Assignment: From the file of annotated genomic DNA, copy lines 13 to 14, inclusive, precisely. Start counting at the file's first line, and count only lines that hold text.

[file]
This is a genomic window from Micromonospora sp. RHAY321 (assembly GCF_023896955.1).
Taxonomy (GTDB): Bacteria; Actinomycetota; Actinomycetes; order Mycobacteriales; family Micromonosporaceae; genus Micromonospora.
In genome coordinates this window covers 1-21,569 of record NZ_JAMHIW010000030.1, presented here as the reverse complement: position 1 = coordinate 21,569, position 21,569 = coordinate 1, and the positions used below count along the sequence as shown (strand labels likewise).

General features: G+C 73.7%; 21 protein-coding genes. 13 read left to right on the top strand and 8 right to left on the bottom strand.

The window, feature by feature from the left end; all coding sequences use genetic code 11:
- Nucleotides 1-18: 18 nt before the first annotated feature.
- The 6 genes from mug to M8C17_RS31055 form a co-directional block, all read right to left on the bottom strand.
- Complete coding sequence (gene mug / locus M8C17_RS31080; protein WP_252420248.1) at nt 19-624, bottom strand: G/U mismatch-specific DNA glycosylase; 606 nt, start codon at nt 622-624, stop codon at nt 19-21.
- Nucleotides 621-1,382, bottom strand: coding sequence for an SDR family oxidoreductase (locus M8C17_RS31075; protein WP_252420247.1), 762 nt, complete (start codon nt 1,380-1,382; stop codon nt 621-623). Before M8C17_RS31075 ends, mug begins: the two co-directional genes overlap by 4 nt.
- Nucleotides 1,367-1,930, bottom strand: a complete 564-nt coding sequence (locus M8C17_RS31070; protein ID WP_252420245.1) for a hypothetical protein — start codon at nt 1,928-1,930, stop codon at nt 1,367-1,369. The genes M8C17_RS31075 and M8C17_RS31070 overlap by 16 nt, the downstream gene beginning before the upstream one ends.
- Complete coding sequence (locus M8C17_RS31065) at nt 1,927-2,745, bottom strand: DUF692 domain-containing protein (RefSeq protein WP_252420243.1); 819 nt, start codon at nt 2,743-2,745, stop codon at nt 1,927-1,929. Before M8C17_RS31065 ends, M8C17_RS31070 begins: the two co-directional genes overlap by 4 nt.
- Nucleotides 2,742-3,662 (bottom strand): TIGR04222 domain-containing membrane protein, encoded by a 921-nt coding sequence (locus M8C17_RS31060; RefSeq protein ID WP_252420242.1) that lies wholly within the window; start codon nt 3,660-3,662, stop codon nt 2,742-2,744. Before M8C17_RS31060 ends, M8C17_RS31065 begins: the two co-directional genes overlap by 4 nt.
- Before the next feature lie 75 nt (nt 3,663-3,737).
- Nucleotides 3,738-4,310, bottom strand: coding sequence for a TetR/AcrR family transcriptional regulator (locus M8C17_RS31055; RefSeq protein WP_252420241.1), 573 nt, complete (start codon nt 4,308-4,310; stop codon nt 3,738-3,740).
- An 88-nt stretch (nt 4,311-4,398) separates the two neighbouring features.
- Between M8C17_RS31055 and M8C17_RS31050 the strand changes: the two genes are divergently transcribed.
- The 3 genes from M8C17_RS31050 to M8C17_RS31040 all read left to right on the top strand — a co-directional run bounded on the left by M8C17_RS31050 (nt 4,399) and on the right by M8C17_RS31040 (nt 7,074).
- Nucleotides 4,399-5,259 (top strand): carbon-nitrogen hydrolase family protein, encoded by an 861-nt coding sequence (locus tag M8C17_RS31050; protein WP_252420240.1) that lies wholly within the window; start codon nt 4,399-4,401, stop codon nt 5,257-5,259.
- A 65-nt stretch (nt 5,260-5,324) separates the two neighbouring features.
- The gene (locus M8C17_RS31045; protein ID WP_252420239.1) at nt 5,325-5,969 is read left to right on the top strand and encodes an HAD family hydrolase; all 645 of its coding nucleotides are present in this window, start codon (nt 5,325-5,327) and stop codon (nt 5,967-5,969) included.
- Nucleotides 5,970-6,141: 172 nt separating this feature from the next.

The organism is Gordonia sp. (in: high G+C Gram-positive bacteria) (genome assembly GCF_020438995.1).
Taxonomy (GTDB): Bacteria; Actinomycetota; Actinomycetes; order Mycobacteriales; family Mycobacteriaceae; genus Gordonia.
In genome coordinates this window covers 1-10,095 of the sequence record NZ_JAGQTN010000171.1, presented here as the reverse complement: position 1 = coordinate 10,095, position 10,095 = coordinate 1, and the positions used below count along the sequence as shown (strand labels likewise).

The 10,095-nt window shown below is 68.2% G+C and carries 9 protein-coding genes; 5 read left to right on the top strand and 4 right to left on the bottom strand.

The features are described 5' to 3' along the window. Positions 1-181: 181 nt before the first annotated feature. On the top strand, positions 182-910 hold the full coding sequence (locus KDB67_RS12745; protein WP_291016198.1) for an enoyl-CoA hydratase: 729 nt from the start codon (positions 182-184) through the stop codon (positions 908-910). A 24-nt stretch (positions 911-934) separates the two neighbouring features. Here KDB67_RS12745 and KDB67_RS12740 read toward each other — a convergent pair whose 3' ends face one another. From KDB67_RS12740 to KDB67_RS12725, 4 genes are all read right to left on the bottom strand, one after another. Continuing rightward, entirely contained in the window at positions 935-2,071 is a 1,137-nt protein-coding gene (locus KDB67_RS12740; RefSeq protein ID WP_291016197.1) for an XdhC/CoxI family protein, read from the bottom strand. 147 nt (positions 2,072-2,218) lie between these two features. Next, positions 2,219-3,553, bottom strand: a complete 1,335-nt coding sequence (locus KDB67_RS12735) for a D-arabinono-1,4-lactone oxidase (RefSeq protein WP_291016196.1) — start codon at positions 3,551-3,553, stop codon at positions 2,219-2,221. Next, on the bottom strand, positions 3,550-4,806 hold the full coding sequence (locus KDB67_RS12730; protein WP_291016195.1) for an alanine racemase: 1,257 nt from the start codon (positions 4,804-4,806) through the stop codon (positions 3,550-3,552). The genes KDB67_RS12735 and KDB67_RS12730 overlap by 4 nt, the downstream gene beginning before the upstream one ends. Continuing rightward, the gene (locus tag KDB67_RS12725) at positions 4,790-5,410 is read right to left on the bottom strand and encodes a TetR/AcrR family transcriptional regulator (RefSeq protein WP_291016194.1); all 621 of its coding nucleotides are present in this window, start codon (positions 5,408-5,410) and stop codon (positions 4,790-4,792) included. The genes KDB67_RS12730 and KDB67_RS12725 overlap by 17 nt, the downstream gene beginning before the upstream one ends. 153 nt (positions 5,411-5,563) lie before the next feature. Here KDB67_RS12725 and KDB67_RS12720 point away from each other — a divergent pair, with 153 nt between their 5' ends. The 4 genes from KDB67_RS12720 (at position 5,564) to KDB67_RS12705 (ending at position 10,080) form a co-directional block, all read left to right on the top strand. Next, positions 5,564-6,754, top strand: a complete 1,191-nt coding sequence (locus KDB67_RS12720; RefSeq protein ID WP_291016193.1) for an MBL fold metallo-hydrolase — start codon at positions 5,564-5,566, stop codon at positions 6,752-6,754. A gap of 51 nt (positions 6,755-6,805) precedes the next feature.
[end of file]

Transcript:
- Before the next feature lie 75 nt (nt 3,663-3,737).
- Nucleotides 3,738-4,310, bottom strand: coding sequence for a TetR/AcrR family transcriptional regulator (locus M8C17_RS31055; RefSeq protein WP_252420241.1), 573 nt, complete (start codon nt 4,308-4,310; stop codon nt 3,738-3,740).